Excerpts from the book
HERALDRY OF THE WORLD
Written and illustrated by
Carl Alexander von Volborth , K.St.J., A.I.H.
Internet version edited by Andrew Andersen, Ph.D.
(pp. 185-188 and 27 - 33)
Practically anything that can be depicted can be used as a heraldic charge. The possibilities are so extensive that pp. 27-33 can only show a few characteristic examples: human and anthropomorphic figures, fabulous beasts, animals of all kinds, buildings, weapons and implements, flowers and trees, and so on, as well as parts of all these such as heads, wings, leaves, wheels and soon. And these relatively few examples themselves would be far too numerous to describe in detail within the limits of this book, so descriptions of a few of the most important must suffice.
In heraldry as elsewhere the lion is the king of beasts (pp. 27 and 28). At the dawn of heraldry large numbers of princes took a lion, or more than one, as their emblem - such as the King of Leon (Fig. 657), the Kings of England and Scotland (Fig. 309), the King of Denmark (Fig. 727), the King of Sweden, the King of Norway (Fig. 747) and the King of Bohemia (Fig. 667) and later their example was followed by other princes or states (see the Netherlands (Fig. 387), Belgium (Fig. 415) and Finland (Fig. 782), as well as by knights, burghers and towns throughout the whole of Europe. The lion is also very common as a supporter.
The lion is as a rule shown rampant (see Figs 87 and 96), but frequently also passant (Fig. 84). When a lion passant is shown with its head facing the observer, or en face, it is sometimes called a leopard. This term has however led to many misconceptions and therefore most modern heraldists avoid it. The other positions illustrated on pp. 27-8 are all fairly rare.
The lion with two tails, or with its tail divided in two, occurs quite frequently. It is usual, but not necessary, to colour the tongue and claws differently from the rest of the body. Many lions are crowned or wear a collar, at times with a chain, or hold something in their front paws such as a sword, an axe or a wheel. In England the lion may even have a crown around its neck. All this goes for other animals as well.
The antlers of the hart or stag are referred to as 'attires' (or in Scottish heraldry as 'tynes'): the stag is 'attired' when bearing antlers (Fig. 137).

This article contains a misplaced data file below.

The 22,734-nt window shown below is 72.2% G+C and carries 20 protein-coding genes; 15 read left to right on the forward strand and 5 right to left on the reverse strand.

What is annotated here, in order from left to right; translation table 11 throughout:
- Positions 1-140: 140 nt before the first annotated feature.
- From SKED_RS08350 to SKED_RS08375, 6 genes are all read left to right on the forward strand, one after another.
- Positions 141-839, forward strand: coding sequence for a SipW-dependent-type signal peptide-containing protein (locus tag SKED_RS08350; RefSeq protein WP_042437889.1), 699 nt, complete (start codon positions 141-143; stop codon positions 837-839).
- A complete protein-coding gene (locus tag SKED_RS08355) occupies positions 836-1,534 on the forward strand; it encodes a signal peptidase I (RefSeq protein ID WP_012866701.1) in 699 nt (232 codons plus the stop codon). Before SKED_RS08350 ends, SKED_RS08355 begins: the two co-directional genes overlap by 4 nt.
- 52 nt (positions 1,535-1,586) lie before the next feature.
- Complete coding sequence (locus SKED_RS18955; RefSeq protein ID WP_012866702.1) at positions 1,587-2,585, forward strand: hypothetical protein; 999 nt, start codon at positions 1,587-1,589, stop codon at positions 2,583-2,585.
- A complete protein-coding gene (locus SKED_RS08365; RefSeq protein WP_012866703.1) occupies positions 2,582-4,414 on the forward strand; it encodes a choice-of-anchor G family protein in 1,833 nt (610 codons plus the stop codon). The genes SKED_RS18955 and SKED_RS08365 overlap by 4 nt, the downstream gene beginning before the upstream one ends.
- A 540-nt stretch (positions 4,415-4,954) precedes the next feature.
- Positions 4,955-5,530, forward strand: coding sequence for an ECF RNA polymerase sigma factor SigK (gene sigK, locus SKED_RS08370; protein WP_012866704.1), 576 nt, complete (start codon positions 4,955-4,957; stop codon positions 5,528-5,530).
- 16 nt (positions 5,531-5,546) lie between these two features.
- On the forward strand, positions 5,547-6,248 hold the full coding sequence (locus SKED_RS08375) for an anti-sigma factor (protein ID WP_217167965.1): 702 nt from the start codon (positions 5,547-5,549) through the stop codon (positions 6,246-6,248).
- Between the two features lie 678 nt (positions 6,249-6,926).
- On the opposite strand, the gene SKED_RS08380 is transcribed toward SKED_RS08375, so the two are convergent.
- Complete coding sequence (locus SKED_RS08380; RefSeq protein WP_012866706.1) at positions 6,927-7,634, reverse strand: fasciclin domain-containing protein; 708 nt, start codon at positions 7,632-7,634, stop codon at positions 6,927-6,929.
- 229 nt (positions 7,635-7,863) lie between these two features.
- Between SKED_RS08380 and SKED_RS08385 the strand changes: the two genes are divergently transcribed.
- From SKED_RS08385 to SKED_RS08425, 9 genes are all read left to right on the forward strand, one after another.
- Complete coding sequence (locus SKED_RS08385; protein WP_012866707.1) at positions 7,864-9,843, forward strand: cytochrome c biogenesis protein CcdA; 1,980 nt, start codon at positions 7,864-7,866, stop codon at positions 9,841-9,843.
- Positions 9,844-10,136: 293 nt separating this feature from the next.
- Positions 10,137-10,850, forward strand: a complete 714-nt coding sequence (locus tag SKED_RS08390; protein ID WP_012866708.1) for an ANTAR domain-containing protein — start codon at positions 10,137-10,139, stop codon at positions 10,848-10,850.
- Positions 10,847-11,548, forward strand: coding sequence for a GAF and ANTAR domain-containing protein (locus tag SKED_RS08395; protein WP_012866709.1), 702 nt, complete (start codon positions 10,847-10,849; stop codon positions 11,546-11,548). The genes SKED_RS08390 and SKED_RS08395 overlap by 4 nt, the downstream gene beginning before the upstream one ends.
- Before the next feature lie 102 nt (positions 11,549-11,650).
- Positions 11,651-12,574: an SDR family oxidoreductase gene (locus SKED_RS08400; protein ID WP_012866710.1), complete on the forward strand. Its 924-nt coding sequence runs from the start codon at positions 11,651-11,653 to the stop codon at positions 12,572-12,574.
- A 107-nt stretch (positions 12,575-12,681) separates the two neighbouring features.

In the same way as the lion is predominant among animals, the eagle is so among birds (see pp. 27 and 28). The eagle is usually shown stylised, seen from the front with outstretched wings, but with the head in profile, as in Fig. 83. A more recent representation is to be found in Napoleon's coat of arms as emperor (Fig. 467). An eagle with two heads is called a double-headed eagle (Fig. 92); in this form it was the favourite heraldic beast of emperors. A double-headed eagle formed the basis of the arms of Imperial Russia (see Fig. 808) and was also the device of the old German emperors from 1410 (p. 7). After the fall of the Holy Roman Empire in 1806, the Habsburg emperors of Austria assumed the double-headed eagle until 1918 (Fig. 567). The German Empire from 1870 had an ordinary eagle with only one head in its arms (Fig. 492), and Western Germany (Fig. 494) and the Republic of Austria (Fig. 570) have one now.
The best known heraldic flower is the lily, known as the fleur-de-lys, a stylised lily or iris (see Fig. 133). It was the emblem of the French kings (pp. 82 and 85) but is not specifically French and is known all over Europe. A single heraldic lily may be borne, or the field may be 'semy de lys' when lilies are strewn over the shield as the French king originally bore them (see Figs 447 and 429); or the lily may be combined with other charges (Figs 73, 76, and 363). In England the lily is also used as a mark of cadency for the sixth son (see Fig. 370). A garden lily is sometimes used in heraldry, though only rarely. In the arms of Eton, the famous public school, the heraldic lily and the natural lily both occur (see Fig. 308).